As a graduating undergraduate in RSS, an article I would recommend reading is:
Zimmer, V. M. (2005). Dragging their devotion – The role of International law in Major League Baseball’s Dominican affairs. Northwestern Journal of International Human Rights, 4(2), 418-435.
This article suggests that the MLB’s process for recruiting potential players from the Dominican is very different from other places such as Canada, United States and Puerto Rico. There are three main differences in recruitment: a) the legal signing of sixteen year old players, as well as violations of the minimum signing age by MLB teams; b) the way in which they are signed. Dominican players are offered nothing for protection; and c) the way in which players train and the resources that are available to them while training.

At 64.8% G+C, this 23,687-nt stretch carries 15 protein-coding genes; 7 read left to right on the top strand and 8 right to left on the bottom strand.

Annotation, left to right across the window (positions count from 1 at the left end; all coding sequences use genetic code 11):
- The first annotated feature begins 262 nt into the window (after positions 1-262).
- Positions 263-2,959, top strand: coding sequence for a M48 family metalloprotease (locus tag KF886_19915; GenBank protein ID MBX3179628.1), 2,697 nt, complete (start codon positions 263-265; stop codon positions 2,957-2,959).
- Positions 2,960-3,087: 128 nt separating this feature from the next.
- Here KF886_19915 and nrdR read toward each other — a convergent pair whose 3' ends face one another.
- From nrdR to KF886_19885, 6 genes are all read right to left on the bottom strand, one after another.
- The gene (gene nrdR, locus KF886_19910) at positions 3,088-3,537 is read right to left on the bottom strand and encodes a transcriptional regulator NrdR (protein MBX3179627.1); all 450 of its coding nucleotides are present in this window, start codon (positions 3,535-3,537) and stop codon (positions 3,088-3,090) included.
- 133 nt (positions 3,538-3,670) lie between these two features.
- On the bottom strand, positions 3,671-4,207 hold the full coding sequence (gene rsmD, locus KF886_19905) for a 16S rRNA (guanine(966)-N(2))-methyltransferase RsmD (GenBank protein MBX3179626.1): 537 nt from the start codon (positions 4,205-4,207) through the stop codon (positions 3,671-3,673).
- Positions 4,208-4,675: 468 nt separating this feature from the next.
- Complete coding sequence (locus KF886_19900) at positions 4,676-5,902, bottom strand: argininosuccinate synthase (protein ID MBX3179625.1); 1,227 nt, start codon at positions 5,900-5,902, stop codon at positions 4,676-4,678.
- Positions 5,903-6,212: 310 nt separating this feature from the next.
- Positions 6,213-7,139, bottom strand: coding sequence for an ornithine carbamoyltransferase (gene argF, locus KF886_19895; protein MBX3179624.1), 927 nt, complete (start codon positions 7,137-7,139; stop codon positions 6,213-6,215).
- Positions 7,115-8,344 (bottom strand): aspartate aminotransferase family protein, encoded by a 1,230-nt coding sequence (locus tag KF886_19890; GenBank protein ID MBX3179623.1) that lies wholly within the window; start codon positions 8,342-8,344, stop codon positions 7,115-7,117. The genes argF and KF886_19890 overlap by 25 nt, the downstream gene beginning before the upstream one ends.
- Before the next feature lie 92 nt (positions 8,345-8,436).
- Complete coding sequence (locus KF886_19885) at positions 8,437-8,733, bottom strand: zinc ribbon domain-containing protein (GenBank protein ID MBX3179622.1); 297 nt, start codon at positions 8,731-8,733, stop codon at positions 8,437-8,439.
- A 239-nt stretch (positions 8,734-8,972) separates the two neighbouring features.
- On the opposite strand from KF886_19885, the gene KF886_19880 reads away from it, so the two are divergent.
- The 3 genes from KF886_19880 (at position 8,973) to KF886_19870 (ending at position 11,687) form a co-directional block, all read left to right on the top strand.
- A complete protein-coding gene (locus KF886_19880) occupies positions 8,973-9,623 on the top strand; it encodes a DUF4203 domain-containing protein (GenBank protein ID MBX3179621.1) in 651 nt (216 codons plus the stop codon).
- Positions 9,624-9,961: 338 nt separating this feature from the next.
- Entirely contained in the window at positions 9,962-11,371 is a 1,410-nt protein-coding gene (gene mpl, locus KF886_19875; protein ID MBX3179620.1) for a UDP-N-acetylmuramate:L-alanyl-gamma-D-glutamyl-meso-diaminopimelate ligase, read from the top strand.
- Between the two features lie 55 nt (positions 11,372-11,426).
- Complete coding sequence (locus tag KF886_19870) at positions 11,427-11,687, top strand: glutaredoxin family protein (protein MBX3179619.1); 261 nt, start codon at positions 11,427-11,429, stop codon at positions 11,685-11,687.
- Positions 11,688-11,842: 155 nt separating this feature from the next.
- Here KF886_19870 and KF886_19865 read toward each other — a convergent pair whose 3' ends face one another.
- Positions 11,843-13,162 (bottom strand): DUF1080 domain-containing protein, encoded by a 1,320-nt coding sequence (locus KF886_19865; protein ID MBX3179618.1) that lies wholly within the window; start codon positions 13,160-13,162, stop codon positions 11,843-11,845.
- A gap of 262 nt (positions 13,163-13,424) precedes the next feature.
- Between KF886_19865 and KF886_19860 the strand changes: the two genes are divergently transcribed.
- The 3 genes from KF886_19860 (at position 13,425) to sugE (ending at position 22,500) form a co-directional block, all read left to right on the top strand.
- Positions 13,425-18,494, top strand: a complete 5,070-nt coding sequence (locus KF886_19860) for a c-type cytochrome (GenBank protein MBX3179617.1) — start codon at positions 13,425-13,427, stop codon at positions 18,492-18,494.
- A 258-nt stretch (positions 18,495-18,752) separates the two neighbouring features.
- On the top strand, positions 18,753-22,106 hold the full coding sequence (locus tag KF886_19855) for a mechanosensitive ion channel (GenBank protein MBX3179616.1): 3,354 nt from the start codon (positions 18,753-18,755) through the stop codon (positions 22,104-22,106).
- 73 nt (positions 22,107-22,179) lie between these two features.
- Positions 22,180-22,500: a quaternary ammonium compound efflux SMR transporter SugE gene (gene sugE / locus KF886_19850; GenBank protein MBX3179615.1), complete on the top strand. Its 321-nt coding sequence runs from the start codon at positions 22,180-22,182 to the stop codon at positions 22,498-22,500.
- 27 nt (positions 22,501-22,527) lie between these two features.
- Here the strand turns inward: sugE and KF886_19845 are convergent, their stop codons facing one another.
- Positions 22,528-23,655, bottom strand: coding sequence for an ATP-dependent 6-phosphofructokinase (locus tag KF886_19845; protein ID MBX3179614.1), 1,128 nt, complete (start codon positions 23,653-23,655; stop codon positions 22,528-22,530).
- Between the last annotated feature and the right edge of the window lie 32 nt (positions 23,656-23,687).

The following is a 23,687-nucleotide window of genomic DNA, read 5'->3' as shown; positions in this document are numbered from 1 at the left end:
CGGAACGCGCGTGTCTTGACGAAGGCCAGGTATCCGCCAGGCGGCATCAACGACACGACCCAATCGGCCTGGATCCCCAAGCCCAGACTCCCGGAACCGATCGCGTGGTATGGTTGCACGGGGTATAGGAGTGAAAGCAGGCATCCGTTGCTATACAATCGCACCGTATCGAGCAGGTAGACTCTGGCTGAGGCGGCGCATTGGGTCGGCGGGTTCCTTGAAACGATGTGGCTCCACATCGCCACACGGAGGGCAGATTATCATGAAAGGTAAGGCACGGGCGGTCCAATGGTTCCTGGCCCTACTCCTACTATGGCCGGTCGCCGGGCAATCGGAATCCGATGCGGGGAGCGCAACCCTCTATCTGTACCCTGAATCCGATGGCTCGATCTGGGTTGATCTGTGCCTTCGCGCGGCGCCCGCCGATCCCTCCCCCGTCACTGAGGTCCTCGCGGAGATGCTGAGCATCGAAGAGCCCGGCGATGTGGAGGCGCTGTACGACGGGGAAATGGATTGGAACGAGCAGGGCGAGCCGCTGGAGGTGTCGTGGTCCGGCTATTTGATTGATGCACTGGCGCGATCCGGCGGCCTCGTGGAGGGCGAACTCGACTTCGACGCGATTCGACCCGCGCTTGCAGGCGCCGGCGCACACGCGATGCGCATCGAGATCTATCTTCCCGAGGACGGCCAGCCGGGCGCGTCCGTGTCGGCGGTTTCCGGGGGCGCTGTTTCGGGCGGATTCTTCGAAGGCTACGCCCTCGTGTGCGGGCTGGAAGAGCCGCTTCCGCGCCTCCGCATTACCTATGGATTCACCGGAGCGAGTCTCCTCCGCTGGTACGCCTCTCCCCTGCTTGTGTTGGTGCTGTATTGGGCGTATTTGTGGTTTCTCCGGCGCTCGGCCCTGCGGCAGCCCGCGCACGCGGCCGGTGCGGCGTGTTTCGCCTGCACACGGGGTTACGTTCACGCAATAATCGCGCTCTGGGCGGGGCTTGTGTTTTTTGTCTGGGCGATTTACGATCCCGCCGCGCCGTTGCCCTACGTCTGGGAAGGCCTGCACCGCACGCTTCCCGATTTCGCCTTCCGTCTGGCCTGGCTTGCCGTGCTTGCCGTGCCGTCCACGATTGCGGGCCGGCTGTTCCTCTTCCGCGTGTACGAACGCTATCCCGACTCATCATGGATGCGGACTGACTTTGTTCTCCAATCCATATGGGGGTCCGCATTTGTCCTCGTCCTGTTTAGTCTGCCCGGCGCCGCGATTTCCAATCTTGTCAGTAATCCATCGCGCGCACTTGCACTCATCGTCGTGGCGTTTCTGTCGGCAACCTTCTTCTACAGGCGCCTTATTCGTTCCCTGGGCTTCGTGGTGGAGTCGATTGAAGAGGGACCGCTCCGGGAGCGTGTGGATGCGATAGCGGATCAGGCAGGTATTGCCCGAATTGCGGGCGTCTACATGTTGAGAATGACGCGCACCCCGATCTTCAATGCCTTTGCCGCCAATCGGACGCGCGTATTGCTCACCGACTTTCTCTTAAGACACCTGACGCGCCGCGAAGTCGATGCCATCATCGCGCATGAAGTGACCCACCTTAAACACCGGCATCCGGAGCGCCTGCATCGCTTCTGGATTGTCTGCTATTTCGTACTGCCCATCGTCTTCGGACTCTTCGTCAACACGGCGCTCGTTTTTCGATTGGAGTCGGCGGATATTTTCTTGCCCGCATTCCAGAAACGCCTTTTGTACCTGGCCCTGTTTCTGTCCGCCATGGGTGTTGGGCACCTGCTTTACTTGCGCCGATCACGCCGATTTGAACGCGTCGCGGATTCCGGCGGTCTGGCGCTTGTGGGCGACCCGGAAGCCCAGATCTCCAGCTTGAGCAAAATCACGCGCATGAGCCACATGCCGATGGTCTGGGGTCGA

Diana Spagnulo, a law student, suggests that the MLB is responsible for making sure that the Dominican players are not being taken advantage of. However, others would say that the Dominican must take care of their own people. The Dominican government also knows that they are being taken advantage of, but choose not to do anything about it because it provides their country with great economic benefits.
Marcano and Fidler (2009) suggest that because the MLB is a business, they should follow and enforce human rights laws. This duo argues that the MLB should follow international legal mechanisms like the Convention on the Rights of the Child. If the Dominican government were to step up and change their own laws around this issue, then the MLB would have no other choice but to recruit and sign players the legal way. With this being said, the MLB must also be held accountable for their wrong doings and actions.
Here is a trailer of a documentary that accompanies this article very well. Hope you enjoy!